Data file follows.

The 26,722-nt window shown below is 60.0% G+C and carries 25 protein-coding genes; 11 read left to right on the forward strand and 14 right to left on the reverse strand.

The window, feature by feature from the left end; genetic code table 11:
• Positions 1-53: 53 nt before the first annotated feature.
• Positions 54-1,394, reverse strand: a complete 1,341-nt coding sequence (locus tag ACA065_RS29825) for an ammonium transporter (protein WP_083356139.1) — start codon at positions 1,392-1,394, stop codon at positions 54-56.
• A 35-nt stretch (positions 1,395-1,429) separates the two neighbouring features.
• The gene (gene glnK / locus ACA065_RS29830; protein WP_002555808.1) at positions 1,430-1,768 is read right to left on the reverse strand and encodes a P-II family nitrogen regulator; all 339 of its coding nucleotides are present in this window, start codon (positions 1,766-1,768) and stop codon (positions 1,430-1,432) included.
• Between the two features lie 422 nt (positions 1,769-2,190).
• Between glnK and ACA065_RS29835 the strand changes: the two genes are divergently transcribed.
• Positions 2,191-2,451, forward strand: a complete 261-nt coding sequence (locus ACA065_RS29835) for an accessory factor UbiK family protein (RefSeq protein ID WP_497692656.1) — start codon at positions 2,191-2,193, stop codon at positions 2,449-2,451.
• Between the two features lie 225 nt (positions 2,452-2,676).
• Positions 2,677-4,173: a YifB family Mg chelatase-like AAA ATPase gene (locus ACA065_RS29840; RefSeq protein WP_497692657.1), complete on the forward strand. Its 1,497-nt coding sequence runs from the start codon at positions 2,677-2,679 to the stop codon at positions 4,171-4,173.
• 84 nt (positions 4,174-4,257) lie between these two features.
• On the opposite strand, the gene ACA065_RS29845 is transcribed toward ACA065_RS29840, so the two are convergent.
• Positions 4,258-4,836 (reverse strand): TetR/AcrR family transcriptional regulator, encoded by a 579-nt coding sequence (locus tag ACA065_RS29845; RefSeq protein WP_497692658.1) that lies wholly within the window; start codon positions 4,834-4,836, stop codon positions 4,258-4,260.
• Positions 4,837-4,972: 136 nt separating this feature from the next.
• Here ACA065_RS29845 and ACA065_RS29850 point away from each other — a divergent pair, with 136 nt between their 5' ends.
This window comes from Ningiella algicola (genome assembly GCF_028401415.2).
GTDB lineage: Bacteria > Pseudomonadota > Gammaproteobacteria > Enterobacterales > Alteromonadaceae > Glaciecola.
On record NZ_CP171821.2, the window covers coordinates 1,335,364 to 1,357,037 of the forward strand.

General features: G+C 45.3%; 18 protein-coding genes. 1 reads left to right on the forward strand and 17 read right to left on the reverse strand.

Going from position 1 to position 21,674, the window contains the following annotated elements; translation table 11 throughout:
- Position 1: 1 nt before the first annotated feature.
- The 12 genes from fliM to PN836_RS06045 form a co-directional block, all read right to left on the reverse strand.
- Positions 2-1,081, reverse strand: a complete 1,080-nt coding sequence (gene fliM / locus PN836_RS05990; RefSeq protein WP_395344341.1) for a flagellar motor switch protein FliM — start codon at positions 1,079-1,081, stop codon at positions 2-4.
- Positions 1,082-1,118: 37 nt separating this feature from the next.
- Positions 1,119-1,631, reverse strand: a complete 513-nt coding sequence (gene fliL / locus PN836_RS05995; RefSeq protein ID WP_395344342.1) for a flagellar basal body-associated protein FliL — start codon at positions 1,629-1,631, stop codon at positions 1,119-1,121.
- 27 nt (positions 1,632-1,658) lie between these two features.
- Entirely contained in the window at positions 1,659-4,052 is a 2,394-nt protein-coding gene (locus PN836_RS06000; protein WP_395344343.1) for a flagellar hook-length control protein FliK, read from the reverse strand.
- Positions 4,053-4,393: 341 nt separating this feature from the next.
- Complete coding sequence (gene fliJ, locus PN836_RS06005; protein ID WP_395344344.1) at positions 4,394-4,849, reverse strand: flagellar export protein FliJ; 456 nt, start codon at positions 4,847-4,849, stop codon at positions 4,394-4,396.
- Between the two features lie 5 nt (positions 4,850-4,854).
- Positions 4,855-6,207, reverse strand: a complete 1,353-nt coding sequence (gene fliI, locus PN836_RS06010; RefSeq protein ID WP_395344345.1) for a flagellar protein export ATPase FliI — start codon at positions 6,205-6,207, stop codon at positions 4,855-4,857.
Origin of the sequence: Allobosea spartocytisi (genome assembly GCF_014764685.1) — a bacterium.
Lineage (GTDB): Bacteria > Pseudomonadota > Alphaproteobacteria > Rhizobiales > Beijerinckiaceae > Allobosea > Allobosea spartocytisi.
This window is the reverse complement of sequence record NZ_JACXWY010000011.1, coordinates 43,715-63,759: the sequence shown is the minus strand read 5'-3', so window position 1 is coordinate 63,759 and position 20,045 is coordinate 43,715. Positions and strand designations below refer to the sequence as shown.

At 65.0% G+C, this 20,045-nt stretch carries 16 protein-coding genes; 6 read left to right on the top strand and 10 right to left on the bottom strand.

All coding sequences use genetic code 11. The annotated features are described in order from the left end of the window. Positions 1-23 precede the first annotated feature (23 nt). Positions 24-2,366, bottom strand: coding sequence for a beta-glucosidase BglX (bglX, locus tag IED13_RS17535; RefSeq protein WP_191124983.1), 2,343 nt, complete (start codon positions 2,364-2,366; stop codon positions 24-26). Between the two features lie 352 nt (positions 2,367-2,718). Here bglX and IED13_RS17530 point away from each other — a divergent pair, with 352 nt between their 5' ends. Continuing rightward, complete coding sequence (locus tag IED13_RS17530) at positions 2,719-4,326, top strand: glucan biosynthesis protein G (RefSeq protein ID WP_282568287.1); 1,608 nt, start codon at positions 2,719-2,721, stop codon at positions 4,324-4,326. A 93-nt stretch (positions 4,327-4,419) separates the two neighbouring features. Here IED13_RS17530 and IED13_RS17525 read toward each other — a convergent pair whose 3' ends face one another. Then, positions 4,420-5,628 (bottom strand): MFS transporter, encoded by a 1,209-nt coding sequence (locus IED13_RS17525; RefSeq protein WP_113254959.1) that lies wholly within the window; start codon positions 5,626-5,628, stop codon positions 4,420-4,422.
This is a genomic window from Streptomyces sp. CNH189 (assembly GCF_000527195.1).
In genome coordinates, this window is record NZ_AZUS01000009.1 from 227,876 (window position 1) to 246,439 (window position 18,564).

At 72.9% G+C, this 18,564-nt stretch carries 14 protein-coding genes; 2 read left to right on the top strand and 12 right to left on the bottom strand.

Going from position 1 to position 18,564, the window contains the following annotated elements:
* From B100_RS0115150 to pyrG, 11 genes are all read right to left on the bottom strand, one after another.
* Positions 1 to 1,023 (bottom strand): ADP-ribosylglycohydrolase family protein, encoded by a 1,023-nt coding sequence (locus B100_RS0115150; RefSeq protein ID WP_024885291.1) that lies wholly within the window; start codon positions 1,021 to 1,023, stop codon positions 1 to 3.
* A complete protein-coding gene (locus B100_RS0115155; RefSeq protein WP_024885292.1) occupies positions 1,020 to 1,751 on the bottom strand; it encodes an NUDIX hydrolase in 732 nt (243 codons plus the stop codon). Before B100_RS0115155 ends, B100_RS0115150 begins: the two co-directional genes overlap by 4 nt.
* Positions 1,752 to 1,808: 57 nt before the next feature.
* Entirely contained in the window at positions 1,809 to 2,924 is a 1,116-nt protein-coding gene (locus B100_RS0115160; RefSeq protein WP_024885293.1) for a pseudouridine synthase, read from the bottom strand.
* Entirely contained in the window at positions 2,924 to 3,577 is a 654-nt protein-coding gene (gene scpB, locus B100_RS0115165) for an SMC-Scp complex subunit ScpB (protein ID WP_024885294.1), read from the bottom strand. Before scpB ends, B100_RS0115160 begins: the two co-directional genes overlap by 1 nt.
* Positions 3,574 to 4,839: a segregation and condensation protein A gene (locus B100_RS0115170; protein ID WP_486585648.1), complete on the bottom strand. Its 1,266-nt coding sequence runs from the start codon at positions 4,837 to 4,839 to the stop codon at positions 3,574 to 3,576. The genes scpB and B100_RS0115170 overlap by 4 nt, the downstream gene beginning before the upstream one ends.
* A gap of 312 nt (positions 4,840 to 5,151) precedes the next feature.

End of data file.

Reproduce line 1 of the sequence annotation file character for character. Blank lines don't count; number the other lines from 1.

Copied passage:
The 26,722-nt window shown below is 60.0% G+C and carries 25 protein-coding genes; 11 read left to right on the forward strand and 14 right to left on the reverse strand.